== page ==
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Better roads, local empowerment and linking northeast with ASEAN help BJP regain Manipur

Centre's mantra: Act East

“I am getting ready to travel from Guwahati to Dimapur in Nagaland. Earlier it used to be a gruelling seven hours of journey—bad roads and poor infrastructure—but today it barely takes four hours and the roads and highways are a breeze,” Jesmina Zeliang, Nagaland’s leading exporter of handicrafts and textile told India Narrative.

Zeliang travelled to Guwahati to meet Finance Minister Nirmala Sitharaman, who held a meeting with northeasten business captains on Thursday.

“We had a meeting with the finance minister and one of the issues raised was further improvement in welfare for women, the meeting gave us a chance to present our situation and the problems that need solution,” Zeliang said, adding that such interactions were fewer earlier.

Recently, Sitharaman proposed to launch another scheme — PM Development Initiative for North East to boost the growth in the region. That apart, plans are on to cover and develop the villages as well.

As the BJP regained power in Manipur, the party has strengthened its hold over the northeastern states. Either the BJP on its own has formed the governments in these states or with allies. Why? Infrastructure development, improved connectivity and successful delivery of social welfare schemes without corruption are the main reasons for the success of the BJP, people hailing from the northeastern states said.

Also read: Bangladesh will bridge India's northeast with the Indo-Pacific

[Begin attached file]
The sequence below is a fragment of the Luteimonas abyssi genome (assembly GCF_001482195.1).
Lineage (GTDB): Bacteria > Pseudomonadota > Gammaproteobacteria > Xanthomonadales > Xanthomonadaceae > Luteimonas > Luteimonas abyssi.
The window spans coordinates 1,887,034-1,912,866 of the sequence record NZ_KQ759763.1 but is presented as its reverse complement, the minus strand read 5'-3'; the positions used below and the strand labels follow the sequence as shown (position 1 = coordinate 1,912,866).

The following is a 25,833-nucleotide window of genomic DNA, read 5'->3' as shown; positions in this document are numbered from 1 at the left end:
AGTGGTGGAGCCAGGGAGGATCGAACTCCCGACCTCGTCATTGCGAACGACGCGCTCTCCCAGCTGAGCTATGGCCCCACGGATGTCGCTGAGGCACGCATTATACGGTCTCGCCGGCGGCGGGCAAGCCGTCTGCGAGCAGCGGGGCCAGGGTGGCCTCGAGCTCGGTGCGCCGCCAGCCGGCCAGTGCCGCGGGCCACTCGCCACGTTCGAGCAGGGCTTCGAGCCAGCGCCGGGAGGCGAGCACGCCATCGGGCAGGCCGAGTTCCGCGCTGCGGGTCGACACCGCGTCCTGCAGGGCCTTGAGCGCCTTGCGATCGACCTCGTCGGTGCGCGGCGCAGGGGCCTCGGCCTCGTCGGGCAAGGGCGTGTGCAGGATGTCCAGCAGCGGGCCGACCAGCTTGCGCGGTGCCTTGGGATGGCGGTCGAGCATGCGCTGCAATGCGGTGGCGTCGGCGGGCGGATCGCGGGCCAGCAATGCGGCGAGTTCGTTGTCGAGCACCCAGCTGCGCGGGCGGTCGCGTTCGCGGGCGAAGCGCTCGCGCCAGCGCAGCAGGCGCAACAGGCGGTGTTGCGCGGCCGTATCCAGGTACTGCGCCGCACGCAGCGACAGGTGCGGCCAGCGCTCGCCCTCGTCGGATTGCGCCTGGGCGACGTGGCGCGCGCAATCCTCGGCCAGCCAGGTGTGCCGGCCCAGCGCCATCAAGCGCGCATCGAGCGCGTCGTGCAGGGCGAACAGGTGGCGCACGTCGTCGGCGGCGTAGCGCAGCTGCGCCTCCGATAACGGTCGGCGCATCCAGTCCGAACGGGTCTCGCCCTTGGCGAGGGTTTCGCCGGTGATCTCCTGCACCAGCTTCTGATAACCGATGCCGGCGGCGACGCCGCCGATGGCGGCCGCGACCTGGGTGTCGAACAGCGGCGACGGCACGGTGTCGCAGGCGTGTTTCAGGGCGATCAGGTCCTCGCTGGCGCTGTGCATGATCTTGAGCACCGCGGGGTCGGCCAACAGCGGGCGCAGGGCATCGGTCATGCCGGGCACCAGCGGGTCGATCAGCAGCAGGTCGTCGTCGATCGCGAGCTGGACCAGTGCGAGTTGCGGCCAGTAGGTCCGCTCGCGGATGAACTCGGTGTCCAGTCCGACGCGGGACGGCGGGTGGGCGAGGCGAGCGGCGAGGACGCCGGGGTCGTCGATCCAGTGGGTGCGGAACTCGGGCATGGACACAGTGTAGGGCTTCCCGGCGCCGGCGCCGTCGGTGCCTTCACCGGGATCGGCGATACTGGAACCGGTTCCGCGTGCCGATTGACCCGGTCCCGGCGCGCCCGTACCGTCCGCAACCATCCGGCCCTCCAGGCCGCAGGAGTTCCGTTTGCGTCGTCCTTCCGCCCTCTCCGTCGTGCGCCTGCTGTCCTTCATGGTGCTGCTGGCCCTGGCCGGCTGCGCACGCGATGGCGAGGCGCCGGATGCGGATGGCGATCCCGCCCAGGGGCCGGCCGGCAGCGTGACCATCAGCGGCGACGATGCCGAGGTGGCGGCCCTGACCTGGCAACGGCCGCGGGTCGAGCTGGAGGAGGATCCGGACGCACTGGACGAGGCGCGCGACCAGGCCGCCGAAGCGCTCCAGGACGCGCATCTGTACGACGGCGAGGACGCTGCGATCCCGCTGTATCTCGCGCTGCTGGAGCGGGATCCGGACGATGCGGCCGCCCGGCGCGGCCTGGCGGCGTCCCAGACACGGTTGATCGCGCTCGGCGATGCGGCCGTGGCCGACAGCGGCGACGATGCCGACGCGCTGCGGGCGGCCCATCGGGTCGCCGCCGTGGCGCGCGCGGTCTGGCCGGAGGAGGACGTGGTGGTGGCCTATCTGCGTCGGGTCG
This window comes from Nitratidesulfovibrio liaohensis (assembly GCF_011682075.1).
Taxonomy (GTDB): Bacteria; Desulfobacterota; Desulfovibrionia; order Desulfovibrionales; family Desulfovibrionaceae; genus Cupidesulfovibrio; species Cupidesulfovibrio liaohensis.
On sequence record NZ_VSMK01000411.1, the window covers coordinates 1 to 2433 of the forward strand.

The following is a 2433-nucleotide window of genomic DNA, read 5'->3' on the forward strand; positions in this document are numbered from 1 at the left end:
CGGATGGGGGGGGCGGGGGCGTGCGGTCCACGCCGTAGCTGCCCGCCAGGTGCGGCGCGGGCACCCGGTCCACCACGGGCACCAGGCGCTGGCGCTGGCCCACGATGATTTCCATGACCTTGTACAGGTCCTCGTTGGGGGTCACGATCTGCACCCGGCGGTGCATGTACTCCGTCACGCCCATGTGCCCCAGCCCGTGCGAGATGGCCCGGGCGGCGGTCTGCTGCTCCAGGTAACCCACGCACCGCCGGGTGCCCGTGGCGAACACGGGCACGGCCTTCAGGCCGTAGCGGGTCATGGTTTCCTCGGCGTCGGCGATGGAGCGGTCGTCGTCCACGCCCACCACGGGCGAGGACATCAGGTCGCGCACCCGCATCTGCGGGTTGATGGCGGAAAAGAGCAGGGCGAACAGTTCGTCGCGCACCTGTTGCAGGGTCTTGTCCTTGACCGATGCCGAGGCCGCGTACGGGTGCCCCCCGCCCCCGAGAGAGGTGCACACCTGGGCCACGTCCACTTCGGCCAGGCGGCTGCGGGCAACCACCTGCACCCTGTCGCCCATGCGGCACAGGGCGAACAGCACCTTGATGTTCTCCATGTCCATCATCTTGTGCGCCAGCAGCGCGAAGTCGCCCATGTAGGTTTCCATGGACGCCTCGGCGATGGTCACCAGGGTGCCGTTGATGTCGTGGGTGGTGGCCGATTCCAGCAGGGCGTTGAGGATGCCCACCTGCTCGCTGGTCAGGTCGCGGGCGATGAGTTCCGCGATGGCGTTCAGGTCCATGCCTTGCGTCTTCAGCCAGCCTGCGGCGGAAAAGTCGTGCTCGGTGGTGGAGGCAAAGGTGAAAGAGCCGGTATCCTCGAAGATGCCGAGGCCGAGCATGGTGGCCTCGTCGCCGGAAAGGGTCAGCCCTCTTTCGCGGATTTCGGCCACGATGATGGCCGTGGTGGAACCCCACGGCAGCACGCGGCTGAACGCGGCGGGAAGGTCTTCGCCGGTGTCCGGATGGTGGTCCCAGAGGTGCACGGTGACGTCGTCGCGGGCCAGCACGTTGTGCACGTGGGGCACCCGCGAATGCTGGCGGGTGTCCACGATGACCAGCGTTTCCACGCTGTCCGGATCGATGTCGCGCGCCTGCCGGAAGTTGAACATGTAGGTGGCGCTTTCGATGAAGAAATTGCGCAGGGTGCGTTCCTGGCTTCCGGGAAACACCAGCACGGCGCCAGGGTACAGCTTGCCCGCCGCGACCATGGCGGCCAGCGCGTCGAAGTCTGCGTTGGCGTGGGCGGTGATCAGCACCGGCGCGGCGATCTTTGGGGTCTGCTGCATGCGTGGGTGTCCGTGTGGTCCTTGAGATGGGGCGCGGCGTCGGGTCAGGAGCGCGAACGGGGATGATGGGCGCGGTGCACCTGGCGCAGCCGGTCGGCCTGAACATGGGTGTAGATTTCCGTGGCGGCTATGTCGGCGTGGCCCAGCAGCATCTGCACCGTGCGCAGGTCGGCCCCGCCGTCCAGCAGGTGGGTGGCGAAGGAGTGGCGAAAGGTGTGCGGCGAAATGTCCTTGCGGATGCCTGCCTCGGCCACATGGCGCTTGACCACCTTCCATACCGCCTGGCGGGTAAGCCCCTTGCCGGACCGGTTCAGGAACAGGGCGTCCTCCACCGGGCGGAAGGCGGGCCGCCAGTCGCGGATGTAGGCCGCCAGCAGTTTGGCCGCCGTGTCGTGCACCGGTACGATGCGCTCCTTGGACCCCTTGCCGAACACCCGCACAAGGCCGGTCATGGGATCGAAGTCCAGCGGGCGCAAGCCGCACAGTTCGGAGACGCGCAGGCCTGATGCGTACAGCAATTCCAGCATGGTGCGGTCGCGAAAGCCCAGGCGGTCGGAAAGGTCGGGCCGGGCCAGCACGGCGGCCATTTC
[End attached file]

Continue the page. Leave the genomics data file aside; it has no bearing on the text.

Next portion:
“The northeast for years did not receive the kind of attention it deserves. However, the situation is changing now with the Act East policy,” Ashish Nath Professor, Department of Economics, Tripura University said, adding that several infrastructure projects are already underway in the northeastern states.

In the last five years, the Centre’s expenditures towards development of roads and highways have gone up from Rs 2,093.90 crore to Rs 3,374.50 crore in 2020-2021. Besides this, the state governments have also earmarked a significant amount of funds for infrastructure development.

Construction of over 1,819 km of roads has already been completed in the last two years.

Besides, the government has been making special efforts to link the northeast with the 10-nation ASEAN powerhouse under the rubric of the Act East policy. As a result, Assam and Tripura are gateways to Bangladesh, while Manipur and Mizoram provide a physical outreach to Myanmar. The Asian trilateral highway will also link the northeast not only to Myanmar, but also to Thailand, providing an opening to eventually reach Da Nang in Vietmam.

“The geographical location of the northeast is very critical as the states in this region share international borders and with the BJP’s Act East policy the region is developing rapidly,” Nath said.

Also read: Amid China's nimble moves, New Delhi pushes for India-Myanmar-Thailand Trilateral highway via Bangladesh

The Centre is also planning to develop international airports in the northeastern states, which has 14 airports at present.  Last year, the Pakyong Airport in Sikkim and Rupsi Airport in Assam too became operational.

Not just that.

Zeliang also said that businesses in the north-eastern states have been receiving regular government assistance during these critical months under the Scheme of Fund for Regeneration of Traditional Industries (SFURTI) under the ministry of micro small and medium enterprises.

“Support through SFRUTI has given the much-needed fillip to the businesses in the state and other neighbouring areas. Though for us, the assistance under SFURTI had been initiated just prior to the Covid outbreak, there was no disruption during the peak of the pandemic,” she said, adding that the economic development in the region has been a steady affair.

The Australian Institute of International Affairs in a study noted that although the states of Northeast India are small—physically, numerically and economically—they are increasingly gaining a significant strategic value. “With ASEAN engagement becoming a central pillar of India’s foreign policy direction, these states play an important role as the physical bridge between India and Southeast Asia,” it said.